Utility Of The Future — How Megawatts And Megabytes Are Changing The Utility Industry
18 August 2019
Charles Darwin is attributed as having said, “It is not the strongest or the most intelligent who will survive, but those who can best manage change.” Electricity systems around the world are rapidly changing. Renewable energy sources (primarily, wind, water, and solar) and storage systems (in the forms of batteries and hydrogen) are disrupting the traditional utility model that has operated for over 100 years.
By 2040, renewable energy sources will account for 30% of world electrical supply, according to BP Energy Outlook 2019. Economically disruptive, new energy sources include flexible demand, distributed energy generation, energy storage, and smart-grid, digital-control technologies. These factors collectively create new options for the provision and consumption of electricity services, regardless of jurisdiction. They cause utilities and distribution companies, large and small, in Canada and internationally, to reconsider their entire business model, which is historically predicated on economies of scale rather than on economies of scope and wider competition.
The right strategy to pursue depends on multiple factors relevant to jurisdiction. For example, those with primarily fossil-fuel-based generation could be facing a devaluation of assets―coal-fired, especially. Those with aging and ‘past-due-date’ transmission and distribution infrastructure face the conundrum of choosing between lower cost ‘like-for-like’ replacement and higher capital cost, lower operating cost smart technology. These are game-changing decisions that could transform those with minimal generation capacity into distributed energy producers.
Germany, one of the leading economies to embrace renewable power generation, illustrates this challenge best. Two of the country’s largest integrated utilities completely changed their structures in 2016, due to the rapid deployment of renewable energy to mitigate the impact of Germany’s increasingly stranded fossil-fuel and nuclear-generation assets.
Similar effects, both positive and negative, are seen in North America, with utilities like NextEra Energy embracing renewables and NRG Energy retreating from them. In jurisdictions, such as Ontario, where local-distribution companies (LDCs) are mostly downstream of producers, they can now become producers―along with their customers with distributed-energy resources (DERs), such as rooftop solar systems. Whether such DERs are grid-tied or paired with battery storage, behind the customer’s meter, this challenges the traditional role of the LDC―both with its main supplier and its customer.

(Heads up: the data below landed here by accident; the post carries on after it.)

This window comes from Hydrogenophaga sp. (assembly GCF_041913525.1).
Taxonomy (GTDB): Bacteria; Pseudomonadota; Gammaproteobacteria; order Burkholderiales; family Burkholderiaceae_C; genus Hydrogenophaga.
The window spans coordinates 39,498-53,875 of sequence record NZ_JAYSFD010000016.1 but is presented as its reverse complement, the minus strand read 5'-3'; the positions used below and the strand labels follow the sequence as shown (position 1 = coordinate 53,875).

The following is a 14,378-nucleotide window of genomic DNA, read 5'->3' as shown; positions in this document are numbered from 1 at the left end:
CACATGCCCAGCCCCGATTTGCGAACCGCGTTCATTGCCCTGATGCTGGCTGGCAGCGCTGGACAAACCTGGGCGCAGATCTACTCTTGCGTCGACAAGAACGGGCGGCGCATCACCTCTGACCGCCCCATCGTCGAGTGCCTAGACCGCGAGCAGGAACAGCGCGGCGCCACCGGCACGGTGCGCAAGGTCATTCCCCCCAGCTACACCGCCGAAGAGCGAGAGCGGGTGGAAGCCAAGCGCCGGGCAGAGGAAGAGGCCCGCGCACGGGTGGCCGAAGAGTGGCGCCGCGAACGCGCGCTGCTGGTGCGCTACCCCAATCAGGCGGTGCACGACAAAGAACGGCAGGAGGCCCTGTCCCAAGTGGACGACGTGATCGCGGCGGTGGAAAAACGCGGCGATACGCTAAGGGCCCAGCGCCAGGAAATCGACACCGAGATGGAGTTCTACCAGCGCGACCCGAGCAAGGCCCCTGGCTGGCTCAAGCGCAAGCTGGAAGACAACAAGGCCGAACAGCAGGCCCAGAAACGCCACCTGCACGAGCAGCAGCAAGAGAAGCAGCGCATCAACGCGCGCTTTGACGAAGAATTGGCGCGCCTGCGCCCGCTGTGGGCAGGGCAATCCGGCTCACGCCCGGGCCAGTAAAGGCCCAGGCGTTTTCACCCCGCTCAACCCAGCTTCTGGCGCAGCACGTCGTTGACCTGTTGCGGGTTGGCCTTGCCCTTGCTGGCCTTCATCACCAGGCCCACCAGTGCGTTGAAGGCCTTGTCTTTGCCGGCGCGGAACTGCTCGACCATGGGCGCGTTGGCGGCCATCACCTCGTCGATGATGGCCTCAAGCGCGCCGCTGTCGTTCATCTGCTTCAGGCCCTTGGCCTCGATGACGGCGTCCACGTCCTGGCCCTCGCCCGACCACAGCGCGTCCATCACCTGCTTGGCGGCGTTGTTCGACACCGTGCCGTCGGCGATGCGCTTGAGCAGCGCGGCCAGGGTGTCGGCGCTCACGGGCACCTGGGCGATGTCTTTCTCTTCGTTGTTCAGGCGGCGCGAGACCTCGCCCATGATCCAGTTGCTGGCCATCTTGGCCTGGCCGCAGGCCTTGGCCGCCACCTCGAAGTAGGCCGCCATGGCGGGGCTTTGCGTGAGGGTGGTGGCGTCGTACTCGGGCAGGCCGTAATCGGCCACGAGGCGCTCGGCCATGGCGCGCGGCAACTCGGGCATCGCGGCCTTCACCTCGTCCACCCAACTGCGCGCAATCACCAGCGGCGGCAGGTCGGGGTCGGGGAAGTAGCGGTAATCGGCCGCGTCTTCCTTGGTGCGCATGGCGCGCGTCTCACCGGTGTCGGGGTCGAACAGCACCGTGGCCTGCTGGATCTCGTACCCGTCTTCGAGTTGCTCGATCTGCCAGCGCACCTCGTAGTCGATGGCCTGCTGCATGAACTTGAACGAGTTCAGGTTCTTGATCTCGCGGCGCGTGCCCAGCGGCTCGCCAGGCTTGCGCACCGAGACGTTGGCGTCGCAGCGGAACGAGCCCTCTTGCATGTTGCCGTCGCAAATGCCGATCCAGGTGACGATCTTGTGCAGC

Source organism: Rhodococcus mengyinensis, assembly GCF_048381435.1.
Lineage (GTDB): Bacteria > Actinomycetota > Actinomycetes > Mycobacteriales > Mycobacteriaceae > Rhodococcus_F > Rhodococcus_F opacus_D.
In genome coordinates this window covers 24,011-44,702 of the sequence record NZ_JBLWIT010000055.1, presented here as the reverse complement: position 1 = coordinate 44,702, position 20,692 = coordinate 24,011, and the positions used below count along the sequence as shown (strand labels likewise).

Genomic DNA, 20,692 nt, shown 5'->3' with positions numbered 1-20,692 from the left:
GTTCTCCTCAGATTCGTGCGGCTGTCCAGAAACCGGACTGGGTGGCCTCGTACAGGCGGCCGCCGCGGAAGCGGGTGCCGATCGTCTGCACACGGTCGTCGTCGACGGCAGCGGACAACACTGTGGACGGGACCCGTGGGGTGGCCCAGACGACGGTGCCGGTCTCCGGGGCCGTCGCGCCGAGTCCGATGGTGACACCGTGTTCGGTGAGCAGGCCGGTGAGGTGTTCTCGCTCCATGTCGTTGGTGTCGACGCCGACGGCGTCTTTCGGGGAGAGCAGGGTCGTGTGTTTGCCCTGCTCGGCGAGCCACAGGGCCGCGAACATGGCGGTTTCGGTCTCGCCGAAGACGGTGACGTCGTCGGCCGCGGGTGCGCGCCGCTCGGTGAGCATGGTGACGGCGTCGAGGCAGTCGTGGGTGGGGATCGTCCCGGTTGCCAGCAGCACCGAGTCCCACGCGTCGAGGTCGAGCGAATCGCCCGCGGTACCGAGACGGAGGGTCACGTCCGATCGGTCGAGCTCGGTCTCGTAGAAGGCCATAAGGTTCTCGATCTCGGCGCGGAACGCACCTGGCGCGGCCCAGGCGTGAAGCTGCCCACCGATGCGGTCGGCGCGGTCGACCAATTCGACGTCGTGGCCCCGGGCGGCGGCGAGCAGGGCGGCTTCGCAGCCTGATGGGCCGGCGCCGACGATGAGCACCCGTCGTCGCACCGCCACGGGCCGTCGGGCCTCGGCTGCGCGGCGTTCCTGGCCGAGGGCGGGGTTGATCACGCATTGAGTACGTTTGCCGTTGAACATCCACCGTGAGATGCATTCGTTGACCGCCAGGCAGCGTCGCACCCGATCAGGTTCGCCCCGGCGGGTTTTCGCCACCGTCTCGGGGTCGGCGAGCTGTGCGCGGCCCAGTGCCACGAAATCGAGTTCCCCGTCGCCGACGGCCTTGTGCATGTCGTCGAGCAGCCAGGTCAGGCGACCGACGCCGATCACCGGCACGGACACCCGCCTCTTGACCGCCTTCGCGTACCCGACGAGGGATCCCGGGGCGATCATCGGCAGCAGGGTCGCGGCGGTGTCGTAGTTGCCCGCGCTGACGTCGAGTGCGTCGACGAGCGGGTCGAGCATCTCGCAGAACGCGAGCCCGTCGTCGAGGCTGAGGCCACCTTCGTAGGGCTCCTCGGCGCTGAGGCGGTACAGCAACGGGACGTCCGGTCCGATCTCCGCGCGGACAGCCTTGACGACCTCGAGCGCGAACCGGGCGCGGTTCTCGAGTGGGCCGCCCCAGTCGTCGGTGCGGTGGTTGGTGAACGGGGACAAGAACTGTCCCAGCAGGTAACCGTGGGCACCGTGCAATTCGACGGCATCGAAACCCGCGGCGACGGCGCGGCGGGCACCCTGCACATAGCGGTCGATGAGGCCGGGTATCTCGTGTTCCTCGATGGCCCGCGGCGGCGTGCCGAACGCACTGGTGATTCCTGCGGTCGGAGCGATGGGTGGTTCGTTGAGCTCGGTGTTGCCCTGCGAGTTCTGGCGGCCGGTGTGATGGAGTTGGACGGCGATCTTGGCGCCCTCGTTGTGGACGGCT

Utilities that do not embrace these changes run the risk of being seen as laggards or, worse, increasingly obsolete to their customers. However, those that do transform can achieve growth with innovation―new business models and strategies that adapt to rapidly changing customer and market needs.
As power increasingly shifts to consumers, utilities will need to face key challenges head-on.
1) Lowering the cost of electricity in the face of aging infrastructure and a changing supply mix:
a. Provide efficiency incentives and behind-the-meter measures to mitigate electricity demand and drive smarter consumption;
b. Improve asset utilization by recognizing ‘locational and time value’ of electricity services to offset stranded asset risks (where demand growth cannot) or extend asset life.
2) Improving access to clean, green, and distributed renewable energy sources:
a. Improve grid flexibility and resilience to seamlessly integrate DERs before-the-meter;
b. Enable consumer-flexible approaches to integrate DERs behind-the meter.
3) Attracting consumers with better choices, costs, convenience, and control:
a. Redesign customer interfaces with omni-channel communication that enables new services (e.g., billing, payment, and metering);
b. Embrace digital controls to enable new services (e.g., smart appliances, blockchain, batteries-as-a-service, vehicle-to-grid, cost-saving alternatives, etc.).
4) Improving the regulation of LDCs to enable rapid development of efficient business models:
a. Provide incentives for multi-year investments in cost-efficiency, innovation, flexibility, and quality;
b. Provide a level playing field between traditional generators, network providers, and DERs with a combination of financial independence and transparency to avoid market power abuses;
c. Reward innovation and performance to balance investments in traditional operations, transforming pilots and collaborating in new customer channels and technologies.
5) Structuring the utility industry to drive rapid change without conflict, security, and privacy issues:
a. Improve the wholesale market design to integrate DERs, reward flexibility, and create a technology-agnostic level playing field, (e.g., demand response and energy storage combined with traditional generation);
b. Support widespread introduction of DERs, smart appliances, and dynamic-transaction markets with robust standards for cybersecurity and privacy in regulated, integrated, digital power networks.
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